Summary: This is an introductory lesson for this series designed for Bible Class use.
THE UNEXPECTED JESUS - INTRO
INTRODUCTION: Maybe some of you have heard of Norm Evans. He was an all-pro lineman for the
Miami Dolphins. Several years ago he wrote a book titled On God’s Squad, in which he discusses
his faith, his conversion and his view of football as a result. When it came to his perspective
of Jesus, he wrote, "I guarantee you, Christ would be the toughest guy who ever played this
game. If he were alive today I would picture a six-foot-six 260-pound defensive tackle who
would always make the big plays." Fritz Peterson, who at one time played professional baseball
for the New York Yankees, gave his take on Jesus. He said, "I firmly believe if Jesus Christ
were sliding into second base, he would knock the second baseman into left-field to break up
the double play. Christ might not throw a spitball, but He would play hard with the rules." Not
conventional views of Jesus are they. These two men brought their own experiences and passions
to bear upon Jesus. The things they loved, the things that were influential in their lives
became the framework for their perspective of the Savior, and they shaped their expectations
of the Him by their own lives. At times don’t we do the very same thing?
I. OUR CONVENTIONAL VIEW OF JESUS
A. From the happenings and condition of our own lives we drawn our views of Jesus. This is not
only true as individuals but as congregations.
1. When we are hurting from life’s tragedies, we see Jesus hurting with us. When we are joyful
over an unexpected blessing, the fulfillment of a dream, the completion of a goal, we see Jesus
rejoicing with us. When we are proud of our accomplishments, even our faithfulness, we see
Jesus glorying with us. When we are angry over an insult, a personal attack, or an injustice,
we see Jesus angered with us.
2. In short, we pigeon-hole Jesus, we put Him in a box, wrap Him up in a neat little package
and make Him predictable. We hem Jesus in by our passions, our life, our experiences, our hopes,
dreams, goal and we them think we have Him all figured out. So did the Jews of the 1st Century.
II. THE JEWISH VIEW OF JESUS
A. Their lives, both individually and collectively as a nation, determined their view of the
1. It had been almost 1000 years since the Kingdom of Israel had stood. After the death of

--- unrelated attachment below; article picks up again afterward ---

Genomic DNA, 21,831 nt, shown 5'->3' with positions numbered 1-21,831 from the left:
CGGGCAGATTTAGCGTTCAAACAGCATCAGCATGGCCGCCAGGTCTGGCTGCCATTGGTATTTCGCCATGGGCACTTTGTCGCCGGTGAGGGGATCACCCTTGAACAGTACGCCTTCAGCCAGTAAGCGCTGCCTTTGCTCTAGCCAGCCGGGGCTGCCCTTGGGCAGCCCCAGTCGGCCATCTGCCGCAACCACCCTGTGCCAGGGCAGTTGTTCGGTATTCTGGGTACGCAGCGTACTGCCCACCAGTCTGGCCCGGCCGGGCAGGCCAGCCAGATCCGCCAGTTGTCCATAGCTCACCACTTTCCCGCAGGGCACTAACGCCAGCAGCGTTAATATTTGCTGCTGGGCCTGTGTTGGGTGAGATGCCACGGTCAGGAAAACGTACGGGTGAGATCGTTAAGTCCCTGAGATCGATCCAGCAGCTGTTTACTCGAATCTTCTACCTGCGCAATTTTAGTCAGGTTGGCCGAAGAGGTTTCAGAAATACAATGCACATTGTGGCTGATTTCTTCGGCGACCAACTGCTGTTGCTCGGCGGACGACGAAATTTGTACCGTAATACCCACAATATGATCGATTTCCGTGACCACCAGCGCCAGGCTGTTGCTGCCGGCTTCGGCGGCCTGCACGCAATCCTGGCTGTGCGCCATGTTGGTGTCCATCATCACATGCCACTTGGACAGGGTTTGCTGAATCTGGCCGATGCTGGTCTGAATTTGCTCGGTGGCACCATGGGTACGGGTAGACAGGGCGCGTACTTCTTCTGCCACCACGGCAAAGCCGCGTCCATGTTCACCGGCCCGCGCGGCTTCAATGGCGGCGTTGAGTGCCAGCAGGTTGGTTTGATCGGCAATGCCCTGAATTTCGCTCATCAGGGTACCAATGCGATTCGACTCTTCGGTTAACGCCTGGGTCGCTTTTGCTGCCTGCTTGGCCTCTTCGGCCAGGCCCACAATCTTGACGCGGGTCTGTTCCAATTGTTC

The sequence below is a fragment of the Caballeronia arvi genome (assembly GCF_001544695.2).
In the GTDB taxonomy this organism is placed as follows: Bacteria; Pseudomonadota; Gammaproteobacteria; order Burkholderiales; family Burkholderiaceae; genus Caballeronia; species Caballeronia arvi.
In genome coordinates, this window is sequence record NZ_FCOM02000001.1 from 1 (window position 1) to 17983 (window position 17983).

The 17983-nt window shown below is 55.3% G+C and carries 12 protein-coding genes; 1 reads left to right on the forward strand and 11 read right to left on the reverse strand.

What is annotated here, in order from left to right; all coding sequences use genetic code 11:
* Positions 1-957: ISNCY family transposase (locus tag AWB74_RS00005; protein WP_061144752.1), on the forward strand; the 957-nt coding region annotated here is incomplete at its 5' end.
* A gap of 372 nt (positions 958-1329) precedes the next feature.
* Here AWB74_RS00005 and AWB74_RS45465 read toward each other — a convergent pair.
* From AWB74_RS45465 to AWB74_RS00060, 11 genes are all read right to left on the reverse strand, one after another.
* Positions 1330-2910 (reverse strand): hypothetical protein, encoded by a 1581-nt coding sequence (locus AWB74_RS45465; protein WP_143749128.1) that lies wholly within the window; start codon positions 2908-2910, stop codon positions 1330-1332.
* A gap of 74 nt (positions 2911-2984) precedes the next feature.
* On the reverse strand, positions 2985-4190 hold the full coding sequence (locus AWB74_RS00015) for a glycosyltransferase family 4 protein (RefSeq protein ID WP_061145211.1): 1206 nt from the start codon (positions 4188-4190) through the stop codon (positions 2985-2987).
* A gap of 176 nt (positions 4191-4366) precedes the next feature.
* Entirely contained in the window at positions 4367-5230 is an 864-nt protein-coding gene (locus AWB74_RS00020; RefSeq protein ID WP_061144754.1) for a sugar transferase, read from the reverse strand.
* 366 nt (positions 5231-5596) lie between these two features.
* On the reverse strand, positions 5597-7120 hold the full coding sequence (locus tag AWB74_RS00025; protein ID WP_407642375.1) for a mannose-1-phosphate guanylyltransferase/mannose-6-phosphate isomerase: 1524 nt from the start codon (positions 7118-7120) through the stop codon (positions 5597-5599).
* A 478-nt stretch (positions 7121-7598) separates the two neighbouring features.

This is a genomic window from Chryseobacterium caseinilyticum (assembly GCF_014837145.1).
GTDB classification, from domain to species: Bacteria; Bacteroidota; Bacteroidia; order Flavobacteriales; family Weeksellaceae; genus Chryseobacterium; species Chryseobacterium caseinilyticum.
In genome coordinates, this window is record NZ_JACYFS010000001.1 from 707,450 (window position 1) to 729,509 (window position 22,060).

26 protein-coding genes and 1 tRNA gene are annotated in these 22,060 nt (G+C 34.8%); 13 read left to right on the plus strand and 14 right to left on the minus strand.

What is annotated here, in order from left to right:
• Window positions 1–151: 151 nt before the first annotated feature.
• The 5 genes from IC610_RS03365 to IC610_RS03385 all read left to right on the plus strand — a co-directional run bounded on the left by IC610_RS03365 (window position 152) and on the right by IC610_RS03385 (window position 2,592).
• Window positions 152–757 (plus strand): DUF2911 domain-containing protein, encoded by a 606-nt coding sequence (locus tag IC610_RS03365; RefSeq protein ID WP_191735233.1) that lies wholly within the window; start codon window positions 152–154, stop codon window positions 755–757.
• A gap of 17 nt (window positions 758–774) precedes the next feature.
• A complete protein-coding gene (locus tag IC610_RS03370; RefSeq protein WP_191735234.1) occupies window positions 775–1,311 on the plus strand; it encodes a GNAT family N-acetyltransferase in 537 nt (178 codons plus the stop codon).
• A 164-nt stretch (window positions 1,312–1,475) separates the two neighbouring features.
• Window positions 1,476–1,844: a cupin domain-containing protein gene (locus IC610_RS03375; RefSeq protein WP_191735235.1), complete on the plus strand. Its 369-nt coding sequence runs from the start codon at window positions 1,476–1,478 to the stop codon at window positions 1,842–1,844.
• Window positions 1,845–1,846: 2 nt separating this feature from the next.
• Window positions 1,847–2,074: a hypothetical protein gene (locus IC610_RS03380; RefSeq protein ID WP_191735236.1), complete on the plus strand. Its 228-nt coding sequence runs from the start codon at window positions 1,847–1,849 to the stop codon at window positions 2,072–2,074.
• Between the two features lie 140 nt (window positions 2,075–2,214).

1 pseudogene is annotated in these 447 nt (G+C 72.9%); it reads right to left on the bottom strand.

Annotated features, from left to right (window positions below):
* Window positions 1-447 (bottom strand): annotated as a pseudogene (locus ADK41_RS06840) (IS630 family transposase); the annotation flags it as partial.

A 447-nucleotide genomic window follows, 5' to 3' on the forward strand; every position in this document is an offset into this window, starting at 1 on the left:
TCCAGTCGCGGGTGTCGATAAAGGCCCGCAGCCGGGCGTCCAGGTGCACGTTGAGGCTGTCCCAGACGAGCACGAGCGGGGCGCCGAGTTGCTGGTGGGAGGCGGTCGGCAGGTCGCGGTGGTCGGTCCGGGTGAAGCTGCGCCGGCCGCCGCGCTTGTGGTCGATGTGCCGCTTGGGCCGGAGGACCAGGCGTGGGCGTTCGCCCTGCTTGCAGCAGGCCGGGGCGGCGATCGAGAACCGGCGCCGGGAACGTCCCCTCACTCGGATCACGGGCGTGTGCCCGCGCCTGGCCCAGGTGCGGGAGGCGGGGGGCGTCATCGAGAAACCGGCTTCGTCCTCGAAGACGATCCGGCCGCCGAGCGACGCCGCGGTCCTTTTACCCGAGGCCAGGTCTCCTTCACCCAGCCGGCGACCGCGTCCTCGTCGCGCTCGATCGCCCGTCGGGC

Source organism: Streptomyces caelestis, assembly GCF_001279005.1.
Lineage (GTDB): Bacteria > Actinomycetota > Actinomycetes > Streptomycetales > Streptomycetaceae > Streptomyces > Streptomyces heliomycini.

Solomon, Israel plunged into division, chaos, wickedness, defeat, and captivity. Their riches
were gone, their credibility destroyed, their strength vanquished and their national pride
2. They were God’s chosen people and they expected a Messiah who would resurrect the Kingdom
and all its grandeur. A Son of God would bring again respect, power, prestige, wealth, and
holiness to His Own Special Nation. They Saw Jesus through their own biases.
3. They too pigeon-holed Him, put Him in a box, wrapped Him up in a neat little package and
though they had Him all figured out. The Jesus they got was far different from their
expectations. READ TEXT
III. THE VIEW OF JESUS OFFERED IN SCRIPTURE
A. Here we are given a glimpse of who Jesus would be as He lived among God’s creation. And He
would not be who they, or ever we at time, would expect.
1. He would go places they would never go, have contact with people they would never
associate with, do things they would never dream of doing, and be someone they could not
2. Jesus would break down barriers, cross lines, trash tradition, throw away most conventional
thinking about God and, as a result, change lives like no one else. They were not prepared
for Him, and sometimes we aren’t either.
B. Notice what Jesus said of Himself as He read Isaiah 61:1,2, and the implications made for
His ministry and work.
1. He would "preach the gospel to the poor." Simply put, He would proclaim the Good News of
Grace to the Impoverished. It would not matter if they were poor physically or poor
spiritually. He would go to them and not the wealthy and prestigious.
2. He would "heal the brokenhearted." In other words, He would cure the ailments of the heart
and the spirit. It would not matter when the pain and anguish came from; sin or suffering,
discouragement or disease, He would bring healing to them. He would not spend His time with
the well and self-righteous.
3. He would "deliver the captives." His mission was to bring freedom to those in bondage.
Whether it was a physical imprisonment or a spiritual imprisonment, for the sinner or the
saint, He would set them free. He was not going to the ones who though they were perfect.